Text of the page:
Once the distal end of the catheter is moved through the wall of the body element together with the deflated cuff, the introducer shaft may be released from the hub 22-48 and withdrawn. The catheter is now ready for connection to a perfusion system. The hub 30 of the pressure monitor line may then be connected to a pressure monitor system.
The recess 88 is provided better to translate the axial force created by the introducer shaft in stretching (tensioning as above) toward the distal tip. The distance between the side ports 96 and the plug 86 is provided so that the introducer end 42 will not escape from the lumen into the cuff should the end of the catheter buckle unexpectedly during the introduction procedure.
|Cited Patent||Filing date||Publication date||Applicant||Title|
|US3394705 *||Oct 22, 1965||Jul 30, 1968||Daniel J. Abramson||Drainage balloon catheter having means for antiseptic treatment of the urethra|
|US3402717 *||Aug 12, 1965||Sep 24, 1968||George O. Doherty||Endotracheal tube with valved balloon having a removable inflation stylet insert therein|
|US3467101 *||Sep 30, 1965||Sep 16, 1969||Edwards Lab Inc||Balloon catheter|
|US3915171 *||Jun 6, 1974||Oct 28, 1975||Dennis William Shermeta||Gastrostomy tube|
|US3983879 *||Jun 23, 1975||Oct 5, 1976||Western Acadia, Incorporated||Silicone catheter|
|US4029104 *||Mar 8, 1976||Jun 14, 1977||Kerber Charles W||Calibrated leak balloon micro-catheter|
|US4290428 *||Aug 16, 1979||Sep 22, 1981||Durand Alain J M||Catheter with bulb|
|US4301803 *||Sep 28, 1979||Nov 24, 1981||Kuraray Co., Ltd.||Balloon catheter|
|US4323071 *||May 19, 1980||Apr 6, 1982||Advanced Catheter Systems, Inc.||Vascular guiding catheter assembly and vascular dilating catheter assembly and a combination thereof and methods of making the same|
|US4439186 *||Aug 17, 1982||Mar 27, 1984||Adolf Kuhl||Dilation device|
|US4441495 *||Aug 16, 1982||Apr 10, 1984||Becton, Dickinson And Company||Detachable balloon catheter device and method of use|
|US4464175 *||Aug 25, 1982||Aug 7, 1984||Altman Alan R||Multipurpose tamponade and thrombosclerotherapy tube|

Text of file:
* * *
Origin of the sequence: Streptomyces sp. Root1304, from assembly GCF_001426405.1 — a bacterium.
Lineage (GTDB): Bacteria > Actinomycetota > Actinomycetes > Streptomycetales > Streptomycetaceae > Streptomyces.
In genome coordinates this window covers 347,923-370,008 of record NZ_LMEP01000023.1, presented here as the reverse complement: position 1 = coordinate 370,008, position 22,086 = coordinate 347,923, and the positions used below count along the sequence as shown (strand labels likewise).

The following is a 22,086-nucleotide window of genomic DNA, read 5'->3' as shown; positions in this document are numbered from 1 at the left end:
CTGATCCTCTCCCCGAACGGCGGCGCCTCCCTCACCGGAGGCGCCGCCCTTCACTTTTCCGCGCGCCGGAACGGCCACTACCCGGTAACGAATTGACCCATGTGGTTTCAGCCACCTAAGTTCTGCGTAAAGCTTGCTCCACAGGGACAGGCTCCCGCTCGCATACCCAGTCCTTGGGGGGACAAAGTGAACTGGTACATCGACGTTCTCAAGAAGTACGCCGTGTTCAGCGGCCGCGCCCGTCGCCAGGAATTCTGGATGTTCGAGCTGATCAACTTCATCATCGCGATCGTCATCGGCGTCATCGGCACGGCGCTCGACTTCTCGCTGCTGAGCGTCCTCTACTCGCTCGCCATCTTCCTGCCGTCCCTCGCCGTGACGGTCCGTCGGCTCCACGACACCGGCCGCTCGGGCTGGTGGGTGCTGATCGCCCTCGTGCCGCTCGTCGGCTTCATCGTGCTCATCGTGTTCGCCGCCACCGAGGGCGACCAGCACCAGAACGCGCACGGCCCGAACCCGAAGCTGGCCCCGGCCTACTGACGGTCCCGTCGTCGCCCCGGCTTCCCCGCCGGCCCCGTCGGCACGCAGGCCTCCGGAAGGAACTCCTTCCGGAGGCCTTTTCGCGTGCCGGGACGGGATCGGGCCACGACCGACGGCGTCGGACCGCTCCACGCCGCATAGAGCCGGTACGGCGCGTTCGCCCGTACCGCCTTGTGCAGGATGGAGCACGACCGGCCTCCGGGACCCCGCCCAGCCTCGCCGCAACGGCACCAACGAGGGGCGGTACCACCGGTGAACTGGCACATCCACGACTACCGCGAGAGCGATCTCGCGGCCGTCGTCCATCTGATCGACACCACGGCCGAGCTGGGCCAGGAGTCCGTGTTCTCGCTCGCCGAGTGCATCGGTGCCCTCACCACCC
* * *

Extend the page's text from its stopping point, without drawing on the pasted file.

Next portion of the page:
|US4484579 *||Jul 19, 1982||Nov 27, 1984||University Of Pittsburgh||Commissurotomy catheter apparatus and method|
|US4496345 *||Aug 30, 1982||Jan 29, 1985||Hasson Harrith M||Ballooned cannula|
|US4535757 *||Mar 12, 1982||Aug 20, 1985||Webster Wilton W Jr||Autoinflatable catheter|
|US4573966 *||Nov 24, 1982||Mar 4, 1986||Schneider Medintag Ag||Method and apparatus for removing and/or enlarging constricted areas in vessels conducting body fluids|
|US4648384 *||Nov 21, 1984||Mar 10, 1987||Schmukler Robert E||Retrograde coronary sinus perfusion device and method|
|US4689041 *||Oct 9, 1985||Aug 25, 1987||Eliot Corday||Retrograde delivery of pharmacologic and diagnostic agents via venous circulation|
|US4723936 *||Jul 22, 1986||Feb 9, 1988||Versaflex Delivery Systems Inc.||Steerable catheter|
|US4751924 *||Jul 9, 1984||Jun 21, 1988||Natec, Institut Fur Naturwissen-Schaftlichtechnische Dienste Gmbh||Balloon catheter|
|US4771777 *||Jan 6, 1987||Sep 20, 1988||Advanced Cardiovascular Systems, Inc.||Perfusion type balloon dilatation catheter, apparatus and method|
|US4811737 *||Nov 16, 1987||Mar 14, 1989||Schneider-Shiley (Usa) Inc.||Self-purging balloon catheter|
|US4821722 *||Jan 6, 1987||Apr 18, 1989||Advanced Cardiovascular Systems, Inc.||Self-venting balloon dilatation catheter and method|
|US4848344 *||Nov 13, 1987||Jul 18, 1989||Cook, Inc.||Balloon guide|